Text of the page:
Get to Know a Kona Age Grouper: Gareth Hodgson

“My first goal for Kona is to enjoy it. It’s been three years of hard work to come from a total beginner to where I am now."

Heading out the door? Read this article on the new Outside+ app available now on iOS devices for members! Download the app.

As you inevitably become gripped with Kona fever, you may be wondering what you can do to nab a spot at triathlon’s crown jewel. Every day leading up to the 2017 Ironman World Championship, we’re profiling age group athletes who’ve earned a ticket to the sport’s grandest stage so you can read about their journey, race plans, personality, gear—everything it took to make these athletes Kona material. Read their stories here and then get ready to cheer for them on race day.

Name: Gareth Hodgson
Age: 30
Location: Ceredigion, Wales, UK
Occupation: Small business owner
Race bike: Cervelo P3 in black and white
Sponsors/supporters: “I am a member of Sarn Helen running club, Ystwyth Cycling Club and also race for a racing team from south Wales, Team CRANC. I am currently sponsored by CrancCylcesport, Whittle fit coaching, BRAV Endurance, GG Designs, Ivor Thomas and sons and Greeper Laces.”
How I qualified: “I qualified for Kona in my local Ironman Wales in Tenby”

His Kona goal… 
“My first goal for Kona is to enjoy it. It’s been three years of hard work to come from a total beginner to where I am now, and I think I would be a fool to base the first trip out there solely on my performance and pressurize myself. My second goal as always is to empty the tank , give it 100 percent, and hopefully get a PB.”

His Kona fueling plan… 
“Fueling for me won’t change a great deal apart from the extra fluids needed from the obvious heat. Three Clif energy bars on the first half of the bike followed by two bags of power bar, power gel shots for the second half of the bike eating a little every 20 minutes. I will also be taking on salt stick capsules throughout the day. For the run, I usually have a cup of energy and a gel every 5k , finishing the last 10k with anything I can I get my hands on to be honest. I have yet to experience the heat out there and will get more of a detailed hydration strategy sorted after a few days training out there.”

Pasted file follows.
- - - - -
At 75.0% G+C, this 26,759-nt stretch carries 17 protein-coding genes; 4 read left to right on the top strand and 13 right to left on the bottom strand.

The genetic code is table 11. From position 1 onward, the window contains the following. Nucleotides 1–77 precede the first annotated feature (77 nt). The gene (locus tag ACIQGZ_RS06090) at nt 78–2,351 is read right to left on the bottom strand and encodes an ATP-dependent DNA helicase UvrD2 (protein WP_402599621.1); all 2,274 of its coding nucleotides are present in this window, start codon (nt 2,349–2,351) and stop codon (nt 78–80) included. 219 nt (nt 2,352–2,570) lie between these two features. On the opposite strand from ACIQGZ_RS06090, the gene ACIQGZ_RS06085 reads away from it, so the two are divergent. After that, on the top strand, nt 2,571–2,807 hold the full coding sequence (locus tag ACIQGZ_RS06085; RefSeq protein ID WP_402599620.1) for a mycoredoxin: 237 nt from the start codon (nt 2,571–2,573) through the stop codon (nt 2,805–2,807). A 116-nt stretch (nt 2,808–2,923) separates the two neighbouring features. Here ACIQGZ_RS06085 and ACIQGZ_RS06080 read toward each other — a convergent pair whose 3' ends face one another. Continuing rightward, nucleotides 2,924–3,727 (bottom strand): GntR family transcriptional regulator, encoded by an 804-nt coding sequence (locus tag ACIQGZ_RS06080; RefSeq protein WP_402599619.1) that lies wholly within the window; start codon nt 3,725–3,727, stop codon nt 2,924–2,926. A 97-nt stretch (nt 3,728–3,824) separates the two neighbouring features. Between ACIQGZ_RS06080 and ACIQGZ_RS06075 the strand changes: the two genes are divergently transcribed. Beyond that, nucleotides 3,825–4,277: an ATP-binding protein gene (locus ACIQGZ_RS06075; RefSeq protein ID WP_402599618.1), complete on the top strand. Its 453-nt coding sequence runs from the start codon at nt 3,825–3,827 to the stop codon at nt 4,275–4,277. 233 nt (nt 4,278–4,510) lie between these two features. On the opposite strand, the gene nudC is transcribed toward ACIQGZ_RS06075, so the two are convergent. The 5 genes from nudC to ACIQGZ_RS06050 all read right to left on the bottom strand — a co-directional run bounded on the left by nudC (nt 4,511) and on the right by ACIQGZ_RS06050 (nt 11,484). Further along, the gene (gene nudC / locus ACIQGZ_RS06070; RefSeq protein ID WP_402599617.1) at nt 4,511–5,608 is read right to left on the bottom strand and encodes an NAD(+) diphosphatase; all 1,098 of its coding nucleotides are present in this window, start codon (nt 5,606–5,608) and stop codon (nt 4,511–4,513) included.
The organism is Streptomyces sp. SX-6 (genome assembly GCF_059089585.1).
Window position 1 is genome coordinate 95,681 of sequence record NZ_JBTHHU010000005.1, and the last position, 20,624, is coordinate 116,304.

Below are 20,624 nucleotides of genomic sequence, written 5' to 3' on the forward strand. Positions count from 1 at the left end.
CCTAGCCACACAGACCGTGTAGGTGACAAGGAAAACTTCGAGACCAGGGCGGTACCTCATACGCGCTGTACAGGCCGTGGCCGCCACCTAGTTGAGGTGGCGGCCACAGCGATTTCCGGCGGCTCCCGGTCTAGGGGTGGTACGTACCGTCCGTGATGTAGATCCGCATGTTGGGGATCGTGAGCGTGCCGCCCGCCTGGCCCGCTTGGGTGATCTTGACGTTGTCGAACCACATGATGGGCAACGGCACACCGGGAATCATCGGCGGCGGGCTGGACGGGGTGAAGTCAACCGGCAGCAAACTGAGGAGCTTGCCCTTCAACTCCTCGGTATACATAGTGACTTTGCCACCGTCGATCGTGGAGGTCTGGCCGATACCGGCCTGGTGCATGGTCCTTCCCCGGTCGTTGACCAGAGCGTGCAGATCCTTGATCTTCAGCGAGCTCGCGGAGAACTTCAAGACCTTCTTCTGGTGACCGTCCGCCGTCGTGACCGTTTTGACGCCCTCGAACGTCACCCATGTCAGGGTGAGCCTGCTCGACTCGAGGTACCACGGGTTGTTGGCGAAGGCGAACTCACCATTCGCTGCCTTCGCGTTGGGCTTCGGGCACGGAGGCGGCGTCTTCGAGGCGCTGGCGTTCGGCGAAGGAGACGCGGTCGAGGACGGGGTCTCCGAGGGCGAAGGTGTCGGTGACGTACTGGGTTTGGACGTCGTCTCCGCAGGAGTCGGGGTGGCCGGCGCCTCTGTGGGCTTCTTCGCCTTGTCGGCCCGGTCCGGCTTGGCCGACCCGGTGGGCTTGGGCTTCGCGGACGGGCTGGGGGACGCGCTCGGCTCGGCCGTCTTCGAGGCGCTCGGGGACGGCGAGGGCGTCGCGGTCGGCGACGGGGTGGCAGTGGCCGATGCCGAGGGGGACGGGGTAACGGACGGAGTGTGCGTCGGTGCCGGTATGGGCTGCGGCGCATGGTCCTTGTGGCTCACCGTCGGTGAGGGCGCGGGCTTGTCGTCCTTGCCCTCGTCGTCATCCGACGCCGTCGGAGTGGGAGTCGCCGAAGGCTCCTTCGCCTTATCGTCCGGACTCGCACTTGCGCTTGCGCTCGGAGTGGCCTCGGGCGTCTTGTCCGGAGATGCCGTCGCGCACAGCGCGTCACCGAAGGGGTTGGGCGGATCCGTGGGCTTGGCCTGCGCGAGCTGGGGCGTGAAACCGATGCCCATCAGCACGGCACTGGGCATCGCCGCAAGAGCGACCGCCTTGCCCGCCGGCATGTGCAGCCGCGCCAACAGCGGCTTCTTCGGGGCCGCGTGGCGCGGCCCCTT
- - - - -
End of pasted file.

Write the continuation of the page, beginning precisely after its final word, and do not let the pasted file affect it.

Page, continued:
Preparing for Kona’s conditions… 
“Nothing ground breaking here I’m afraid. For the past six weeks, I have been doing a low-intensity brick workout once a week in a heated room at home at around 30-35 degrees Celsius, gradually building the duration up to around 160 minute sessions for my last one. There’s plenty of wind here on the west coast of Wales, so I’m hoping this factor won’t hinder me too much, and I fly out a couple of weeks before the race so hopefully this will give me some time to acclimatize.”

The one thing that made the difference in qualifying…
“This is an easy one: discipline. There are a lot of top athletes out there and the sport is growing fast. If you cut corners, you’ll probably find out about it come race day.”

Advice for Kona dreamers… 
“Work hard and stick at it. I’ve yet to experience the actual race, but that moment your name gets called out for a slot is pretty special.”

Average sleep per night…
“It varies. Having two young children, it all depends on them I guess. The maximum I get on a regular basis is eight hours, and the least probably around five hours. It’s far from perfect, but it seems to work—just.”

On balancing responsibilities…
“Outside of training, I think I have the same responsibilities as many age groupers out there: work and family. I am a small business owner along with my wife printing and embroidering clothing. This has its positives and negatives regarding time management, but between the two of us we seem to get the job done. My other commitments are our two young children. One 21-month-old boy named Gruff and a six-month-old girl names Sian. I usually train early mornings, followed by breakfast with the family then get stuck into the work. We work from home so fitting a turbo session in mid-day or a short run is a pretty regular occurrence. Training usually takes up most of my evenings with a quick hour with the kids before bed, but not always. Sunday is our family time. I’ll train early morning and then spend the rest of the day going for a walk or have a trip to the park with the little ones.”

Trending on Triathlete